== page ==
I fell to my knees, holding myself as I sobbed onto the grass. “Why?” I gasped out. “Why? You stupid jerk! Why didn’t you just take a win to the grave? You should have won our last game.” Over the course of replaying the events of that day over and over, especially his cryptic last word, I finally understood why he had said it. He didn’t want to say our magic word. If he did then died afterword he would finally have had a victory, but he had always wanted to give it to me. But, even more than that, I’m certain that he just couldn’t stand the thought of saying goodbye to me. It would have felt like an abandonment, a resigning of himself to death. Saying “hello” was his way of telling me that he would survive and come back to me. But that didn’t happen. It hadn’t been enough.

 I’d only been there less than five minutes, but I stood up. I had to leave. My heart felt like it was being torn open again. As I walked away I said with finality, “Goodbye!”

It took quite a while before I was able to break Jack’s hold on my heart, and really allow myself to let other people in. I relied a lot on my parents during that time. Though I felt it was useless I asked several of the people at school if I could visit at their houses. I didn’t feel shy about it anymore. It wasn’t like they could make me feel any worse. Compared to what I was suffering inside, asking a question like that paled in comparison.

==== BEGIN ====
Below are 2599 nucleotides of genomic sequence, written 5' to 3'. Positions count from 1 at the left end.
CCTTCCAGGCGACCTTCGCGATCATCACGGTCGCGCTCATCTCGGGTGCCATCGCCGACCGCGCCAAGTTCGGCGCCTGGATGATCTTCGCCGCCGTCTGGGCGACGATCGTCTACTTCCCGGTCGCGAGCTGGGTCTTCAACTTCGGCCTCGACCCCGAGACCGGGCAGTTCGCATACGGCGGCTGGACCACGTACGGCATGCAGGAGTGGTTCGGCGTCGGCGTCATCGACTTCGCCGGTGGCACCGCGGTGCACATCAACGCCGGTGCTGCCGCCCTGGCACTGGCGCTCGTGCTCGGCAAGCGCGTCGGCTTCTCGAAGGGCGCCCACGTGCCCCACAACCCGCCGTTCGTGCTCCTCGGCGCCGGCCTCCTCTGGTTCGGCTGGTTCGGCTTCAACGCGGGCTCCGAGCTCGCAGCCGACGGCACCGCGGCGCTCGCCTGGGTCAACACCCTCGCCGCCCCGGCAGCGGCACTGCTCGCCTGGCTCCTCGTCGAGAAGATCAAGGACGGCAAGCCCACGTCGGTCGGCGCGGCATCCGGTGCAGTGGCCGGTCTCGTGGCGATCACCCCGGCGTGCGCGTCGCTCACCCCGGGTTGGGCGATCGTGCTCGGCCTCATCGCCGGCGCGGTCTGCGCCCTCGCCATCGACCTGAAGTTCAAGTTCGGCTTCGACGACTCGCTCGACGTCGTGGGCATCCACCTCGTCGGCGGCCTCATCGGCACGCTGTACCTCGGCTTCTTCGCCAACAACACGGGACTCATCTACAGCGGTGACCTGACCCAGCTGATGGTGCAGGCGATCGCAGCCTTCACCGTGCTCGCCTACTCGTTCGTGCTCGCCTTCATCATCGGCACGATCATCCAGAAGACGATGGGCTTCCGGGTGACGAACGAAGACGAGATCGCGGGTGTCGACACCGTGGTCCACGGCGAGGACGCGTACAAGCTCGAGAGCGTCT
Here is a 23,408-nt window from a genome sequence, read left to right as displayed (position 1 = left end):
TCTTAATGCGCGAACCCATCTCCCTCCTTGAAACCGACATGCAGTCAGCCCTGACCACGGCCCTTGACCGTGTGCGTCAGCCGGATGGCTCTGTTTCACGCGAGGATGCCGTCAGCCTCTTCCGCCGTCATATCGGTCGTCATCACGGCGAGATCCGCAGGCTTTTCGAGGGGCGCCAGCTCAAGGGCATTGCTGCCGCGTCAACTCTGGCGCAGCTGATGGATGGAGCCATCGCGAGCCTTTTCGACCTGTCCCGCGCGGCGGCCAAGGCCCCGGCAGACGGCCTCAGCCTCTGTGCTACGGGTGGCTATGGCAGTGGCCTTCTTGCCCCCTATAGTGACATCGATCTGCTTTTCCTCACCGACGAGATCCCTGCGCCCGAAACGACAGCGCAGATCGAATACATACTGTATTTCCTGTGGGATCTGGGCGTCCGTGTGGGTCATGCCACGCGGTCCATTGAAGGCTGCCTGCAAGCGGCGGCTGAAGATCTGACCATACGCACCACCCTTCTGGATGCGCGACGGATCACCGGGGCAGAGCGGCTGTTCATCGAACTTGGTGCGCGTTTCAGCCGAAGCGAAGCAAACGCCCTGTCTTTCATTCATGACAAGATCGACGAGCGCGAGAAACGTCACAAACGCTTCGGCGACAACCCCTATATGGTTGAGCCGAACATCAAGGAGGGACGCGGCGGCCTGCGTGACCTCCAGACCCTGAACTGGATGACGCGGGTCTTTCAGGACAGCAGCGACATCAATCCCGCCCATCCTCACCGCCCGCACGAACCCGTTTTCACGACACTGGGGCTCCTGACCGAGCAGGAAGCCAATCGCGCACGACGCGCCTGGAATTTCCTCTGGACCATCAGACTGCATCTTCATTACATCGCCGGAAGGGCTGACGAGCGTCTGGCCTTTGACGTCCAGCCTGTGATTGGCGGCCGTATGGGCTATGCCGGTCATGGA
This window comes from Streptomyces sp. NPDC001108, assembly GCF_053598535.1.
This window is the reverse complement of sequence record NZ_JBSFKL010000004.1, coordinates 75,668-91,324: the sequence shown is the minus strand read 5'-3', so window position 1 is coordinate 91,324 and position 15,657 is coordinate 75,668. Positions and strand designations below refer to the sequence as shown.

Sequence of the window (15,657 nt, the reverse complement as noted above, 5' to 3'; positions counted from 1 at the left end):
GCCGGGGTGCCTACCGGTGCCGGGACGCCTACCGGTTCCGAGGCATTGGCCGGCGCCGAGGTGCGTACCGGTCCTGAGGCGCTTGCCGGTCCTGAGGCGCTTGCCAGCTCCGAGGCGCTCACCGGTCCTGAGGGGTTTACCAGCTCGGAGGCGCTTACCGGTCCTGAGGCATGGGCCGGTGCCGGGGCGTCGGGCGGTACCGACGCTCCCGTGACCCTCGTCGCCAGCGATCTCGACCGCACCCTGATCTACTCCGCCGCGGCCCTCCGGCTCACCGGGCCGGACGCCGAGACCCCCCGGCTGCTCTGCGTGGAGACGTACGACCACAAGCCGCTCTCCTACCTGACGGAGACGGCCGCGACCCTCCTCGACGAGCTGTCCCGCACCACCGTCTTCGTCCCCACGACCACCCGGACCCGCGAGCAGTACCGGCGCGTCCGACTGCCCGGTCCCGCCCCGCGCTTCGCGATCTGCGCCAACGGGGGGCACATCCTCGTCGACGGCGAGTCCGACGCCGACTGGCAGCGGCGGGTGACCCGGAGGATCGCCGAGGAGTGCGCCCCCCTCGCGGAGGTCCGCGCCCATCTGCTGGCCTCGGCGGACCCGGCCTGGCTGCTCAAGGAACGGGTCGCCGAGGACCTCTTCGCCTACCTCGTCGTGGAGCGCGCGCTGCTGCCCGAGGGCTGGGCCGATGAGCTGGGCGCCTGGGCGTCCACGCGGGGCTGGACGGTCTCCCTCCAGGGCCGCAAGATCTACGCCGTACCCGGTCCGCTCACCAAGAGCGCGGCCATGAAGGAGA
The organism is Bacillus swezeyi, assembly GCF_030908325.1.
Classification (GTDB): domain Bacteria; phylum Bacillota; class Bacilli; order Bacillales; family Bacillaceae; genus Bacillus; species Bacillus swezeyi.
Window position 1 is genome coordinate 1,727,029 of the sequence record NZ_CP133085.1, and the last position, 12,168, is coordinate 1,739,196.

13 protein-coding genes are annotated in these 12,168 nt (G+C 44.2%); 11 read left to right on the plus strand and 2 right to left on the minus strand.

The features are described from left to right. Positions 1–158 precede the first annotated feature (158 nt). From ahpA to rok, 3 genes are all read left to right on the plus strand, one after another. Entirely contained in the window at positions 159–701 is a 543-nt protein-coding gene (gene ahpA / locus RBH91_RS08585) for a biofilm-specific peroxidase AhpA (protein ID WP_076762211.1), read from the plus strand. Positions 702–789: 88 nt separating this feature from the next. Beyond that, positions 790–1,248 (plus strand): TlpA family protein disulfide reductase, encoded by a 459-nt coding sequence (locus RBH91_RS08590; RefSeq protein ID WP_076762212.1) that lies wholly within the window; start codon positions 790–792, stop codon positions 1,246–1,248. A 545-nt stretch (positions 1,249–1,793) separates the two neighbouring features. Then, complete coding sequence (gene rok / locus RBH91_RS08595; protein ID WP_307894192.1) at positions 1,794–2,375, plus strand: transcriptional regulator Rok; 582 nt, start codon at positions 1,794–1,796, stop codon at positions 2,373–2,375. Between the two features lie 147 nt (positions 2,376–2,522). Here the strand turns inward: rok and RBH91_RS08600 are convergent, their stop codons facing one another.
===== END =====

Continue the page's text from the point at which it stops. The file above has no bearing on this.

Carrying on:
Six months had passed since the death of my hero. I can’t deny that a part of me felt angry with him for leaving me. There was also sadness, despair, heartache, misery. I couldn’t even think of him in any positive way without quickly getting overwhelmed. Focusing on other people was the only thing that helped. It had been slow, but I found that the things I used to be so afraid of weren’t nearly as scary anymore. It took some time, but the girls I asked to hang out with were all friends, and usually hung out in a group.  They were very patient with me, gently enticing me out of my depression. Most of them had lost someone they cared about too. They encouraged me to cry if I needed to. They also tried to get me to talk about him, I guess because they thought it would help, but I wasn’t ready for that yet. Memories of Jack simply made me sad because I knew there could never be any new memories with him. Our time together had been so short.

With the help of my parents and my new friends I felt like my heart wasn’t sitting quite so heavy on my spirit anymore. I’d smiled a few times since then, had some fun, but I hadn’t laughed yet.

One day when I came home from school I found Jack’s parents sitting on the couch. “What are you doing here?” I asked politely.

“Jill, there’s something we’d like to give you.” Said Jack’s dad.